If anyone is bigoted here, it’s a group of black Israelites who shouted conspiracy theories and racist and homophobic epithets at the Covington boys, though simply ignoring them is likely the better way to go. Against my own advice, here is a longer video of the confrontation with the black Israelites taking center stage about four and a half minutes in.

Instead of white supremacists inspired by President Trump treating a Native American serviceman like garbage, we have some dumb boys (redundant) having fun and being smeared by a psychotic gang of silly adults.

The anti-Trump mob cares little for facts or reality. They will not get over their electoral college loss from over two years ago, and they will be happy to ruin lives for the sake of misguided vengeance until someone else is commander-in-chief. I predicted this would last a few months after Trump was elected, but I was wrong.

We can still do something about this. But because the mob is spreading the fake version of this story with chilling haste, I do not know what it is at the time of publication.

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Did Hungary Really Just Ban Gender Studies?

By Ryan Lau | @agorisms

On October 17th, Fox News released a stunning headline. It read, “Hungary bans gender studies because it is ‘an ideology not a science'”. The article prompted vast social media responses, both positive and negative. Some proponents declared that the Euroskeptic nation is moving away from the liberal policies of the EU. On the other hand, others declared that this was going against the desires and interests of many Hungarian students.

In the heated discussions, there was one thing missing: the facts. The thing is, the Fox headline, as well as many other news headlines on the subject, got it all wrong: Hungary is not banning gender studies at all.

A Shaky Headline

Looking at the headline instantly brings about a fair degree of suspicion about its validity. Colleges all throughout the world teach many things besides sciences. In many cases, such courses do fall under the category of ideology. In fact, some, such as political theory, dedicate themselves solely to the study of ideology.

This calls into the question the validity of the Hungarian claim that the decree is due to ideology. At least, it proves a degree of hypocrisy on the part of the Hungarian government for only taking action towards one form of ideology. Yet, even their action against gender studies is quite limited.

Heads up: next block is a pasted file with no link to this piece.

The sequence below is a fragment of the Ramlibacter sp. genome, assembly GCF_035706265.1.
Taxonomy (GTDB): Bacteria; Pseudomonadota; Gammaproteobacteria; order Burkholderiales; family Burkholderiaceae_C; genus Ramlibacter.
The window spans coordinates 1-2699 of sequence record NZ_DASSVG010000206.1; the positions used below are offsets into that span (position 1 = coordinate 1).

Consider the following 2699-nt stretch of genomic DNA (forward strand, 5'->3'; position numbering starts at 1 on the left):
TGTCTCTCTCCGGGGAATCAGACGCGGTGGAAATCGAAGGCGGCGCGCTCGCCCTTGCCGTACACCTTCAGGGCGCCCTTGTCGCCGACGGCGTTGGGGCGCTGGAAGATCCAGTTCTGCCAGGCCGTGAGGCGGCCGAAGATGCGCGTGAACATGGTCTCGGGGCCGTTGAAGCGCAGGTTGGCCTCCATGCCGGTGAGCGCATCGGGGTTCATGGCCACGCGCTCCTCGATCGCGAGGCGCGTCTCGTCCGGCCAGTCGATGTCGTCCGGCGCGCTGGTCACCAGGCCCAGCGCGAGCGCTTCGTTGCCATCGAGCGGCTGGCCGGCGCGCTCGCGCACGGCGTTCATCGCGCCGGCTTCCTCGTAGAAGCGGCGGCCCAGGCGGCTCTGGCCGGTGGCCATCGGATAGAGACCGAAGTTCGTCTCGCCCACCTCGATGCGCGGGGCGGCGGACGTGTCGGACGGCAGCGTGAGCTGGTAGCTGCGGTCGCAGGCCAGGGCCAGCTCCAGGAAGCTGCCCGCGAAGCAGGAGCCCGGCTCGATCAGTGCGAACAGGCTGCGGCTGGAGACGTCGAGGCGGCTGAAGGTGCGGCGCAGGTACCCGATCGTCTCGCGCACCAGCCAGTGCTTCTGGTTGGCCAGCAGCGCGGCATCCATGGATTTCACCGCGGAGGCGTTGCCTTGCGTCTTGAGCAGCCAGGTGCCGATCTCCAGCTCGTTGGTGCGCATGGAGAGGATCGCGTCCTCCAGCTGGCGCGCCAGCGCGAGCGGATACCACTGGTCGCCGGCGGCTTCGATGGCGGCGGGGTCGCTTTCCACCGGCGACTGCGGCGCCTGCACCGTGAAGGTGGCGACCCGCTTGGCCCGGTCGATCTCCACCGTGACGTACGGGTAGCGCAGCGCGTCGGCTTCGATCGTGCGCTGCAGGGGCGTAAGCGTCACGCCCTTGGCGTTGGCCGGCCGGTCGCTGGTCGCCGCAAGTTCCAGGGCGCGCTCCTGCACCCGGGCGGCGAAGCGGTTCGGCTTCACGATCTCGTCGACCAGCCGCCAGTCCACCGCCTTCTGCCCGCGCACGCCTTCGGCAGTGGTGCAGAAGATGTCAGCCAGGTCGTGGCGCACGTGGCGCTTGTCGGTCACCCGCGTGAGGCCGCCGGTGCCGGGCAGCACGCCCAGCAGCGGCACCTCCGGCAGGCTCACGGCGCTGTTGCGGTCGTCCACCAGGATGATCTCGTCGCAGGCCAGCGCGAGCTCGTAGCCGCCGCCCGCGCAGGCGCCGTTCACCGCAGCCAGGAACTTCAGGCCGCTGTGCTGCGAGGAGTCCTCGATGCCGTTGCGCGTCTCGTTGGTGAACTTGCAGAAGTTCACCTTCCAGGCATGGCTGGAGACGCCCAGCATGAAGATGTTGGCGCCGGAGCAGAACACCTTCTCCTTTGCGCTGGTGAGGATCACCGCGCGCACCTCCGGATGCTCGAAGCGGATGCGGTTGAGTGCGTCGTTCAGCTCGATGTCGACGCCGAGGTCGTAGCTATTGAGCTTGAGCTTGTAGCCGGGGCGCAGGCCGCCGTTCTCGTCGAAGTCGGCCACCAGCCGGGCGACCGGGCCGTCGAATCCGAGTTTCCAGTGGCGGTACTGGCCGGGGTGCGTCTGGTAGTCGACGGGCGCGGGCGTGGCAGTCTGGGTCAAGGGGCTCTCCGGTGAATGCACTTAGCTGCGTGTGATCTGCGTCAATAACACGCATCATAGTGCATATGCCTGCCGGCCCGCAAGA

Hungary’s New Gender Studies Policy

In reality, Hungarian Prime Minister Viktor Orban did sign a decree about gender studies. Effective October 13th, the government did remove federal funding and revoked approval for the master’s program. As such, students admittedly cannot currently sign up to take the program with federal funding.

However, they did not in any way address anything related to undergraduate gender studies. Moreover, the university insisted it will still teach the program to give both MA and Ph.D. degrees.

Further still, the decree did nothing to address gender studies in private schools and universities. There is a clear distinction between a ban and a removal of funding; the latter does not criminalize the act in question. Hungary, clearly, did not make it illegal for someone to practice gender studies. They furthermore will not be giving anyone a punishment for doing so. A lack of funding is not punishment; it is an inaction, not a negative action.

So, the claim, which Fox News, Independent, and many other organizations made, is false. Though the Hungarian government took away federal funding and support for gender studies, they did not do anything to prohibit its practice.


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President Trump’s Dangerous War on the Media

By Josh Hughes | United States

By now, just about every American has heard the president’s favorite line, “Fake news,” many times. Yes, the divisive rhetoric, which he mainly directs at traditionally “left-wing” news outlets such as CNN, the Washington Post, MSNBC, and others, has become an everyday phrase.

Yelled vehemently by Trump’s supporters at rallies or at journalists, said as a joke between friends, or used as a new slang of declaring something as untrue, you name it: this mantra has become something of a pop culture expression. What implications does this have on America? As it turns out, they are mostly negative.

Trump’s Media War: Part “n”